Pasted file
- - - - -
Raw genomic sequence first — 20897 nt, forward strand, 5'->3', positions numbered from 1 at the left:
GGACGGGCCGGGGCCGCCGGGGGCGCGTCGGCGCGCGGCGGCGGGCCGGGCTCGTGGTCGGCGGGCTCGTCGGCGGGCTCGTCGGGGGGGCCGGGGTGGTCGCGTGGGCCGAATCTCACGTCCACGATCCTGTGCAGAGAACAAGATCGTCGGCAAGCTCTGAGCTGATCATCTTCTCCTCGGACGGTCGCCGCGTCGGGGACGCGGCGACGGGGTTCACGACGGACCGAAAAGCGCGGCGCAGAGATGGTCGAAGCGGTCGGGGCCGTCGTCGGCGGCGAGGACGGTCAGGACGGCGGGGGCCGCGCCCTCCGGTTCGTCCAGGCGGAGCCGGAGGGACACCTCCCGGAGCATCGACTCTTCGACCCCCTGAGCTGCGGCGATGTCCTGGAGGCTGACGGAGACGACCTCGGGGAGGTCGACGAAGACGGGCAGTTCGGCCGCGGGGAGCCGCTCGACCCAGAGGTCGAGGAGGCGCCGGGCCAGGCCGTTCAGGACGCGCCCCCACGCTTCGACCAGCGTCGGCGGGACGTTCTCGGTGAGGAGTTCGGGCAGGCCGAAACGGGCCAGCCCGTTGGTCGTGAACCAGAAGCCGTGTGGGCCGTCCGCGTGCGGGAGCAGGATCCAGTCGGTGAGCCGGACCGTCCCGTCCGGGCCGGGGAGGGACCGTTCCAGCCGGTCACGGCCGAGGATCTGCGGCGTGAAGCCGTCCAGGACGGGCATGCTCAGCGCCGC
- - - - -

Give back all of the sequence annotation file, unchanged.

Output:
Raw genomic sequence first — 20897 nt, forward strand, 5'->3', positions numbered from 1 at the left:
GGACGGGCCGGGGCCGCCGGGGGCGCGTCGGCGCGCGGCGGCGGGCCGGGCTCGTGGTCGGCGGGCTCGTCGGCGGGCTCGTCGGGGGGGCCGGGGTGGTCGCGTGGGCCGAATCTCACGTCCACGATCCTGTGCAGAGAACAAGATCGTCGGCAAGCTCTGAGCTGATCATCTTCTCCTCGGACGGTCGCCGCGTCGGGGACGCGGCGACGGGGTTCACGACGGACCGAAAAGCGCGGCGCAGAGATGGTCGAAGCGGTCGGGGCCGTCGTCGGCGGCGAGGACGGTCAGGACGGCGGGGGCCGCGCCCTCCGGTTCGTCCAGGCGGAGCCGGAGGGACACCTCCCGGAGCATCGACTCTTCGACCCCCTGAGCTGCGGCGATGTCCTGGAGGCTGACGGAGACGACCTCGGGGAGGTCGACGAAGACGGGCAGTTCGGCCGCGGGGAGCCGCTCGACCCAGAGGTCGAGGAGGCGCCGGGCCAGGCCGTTCAGGACGCGCCCCCACGCTTCGACCAGCGTCGGCGGGACGTTCTCGGTGAGGAGTTCGGGCAGGCCGAAACGGGCCAGCCCGTTGGTCGTGAACCAGAAGCCGTGTGGGCCGTCCGCGTGCGGGAGCAGGATCCAGTCGGTGAGCCGGACCGTCCCGTCCGGGCCGGGGAGGGACCGTTCCAGCCGGTCACGGCCGAGGATCTGCGGCGTGAAGCCGTCCAGGACGGGCATGCTCAGCGCCGC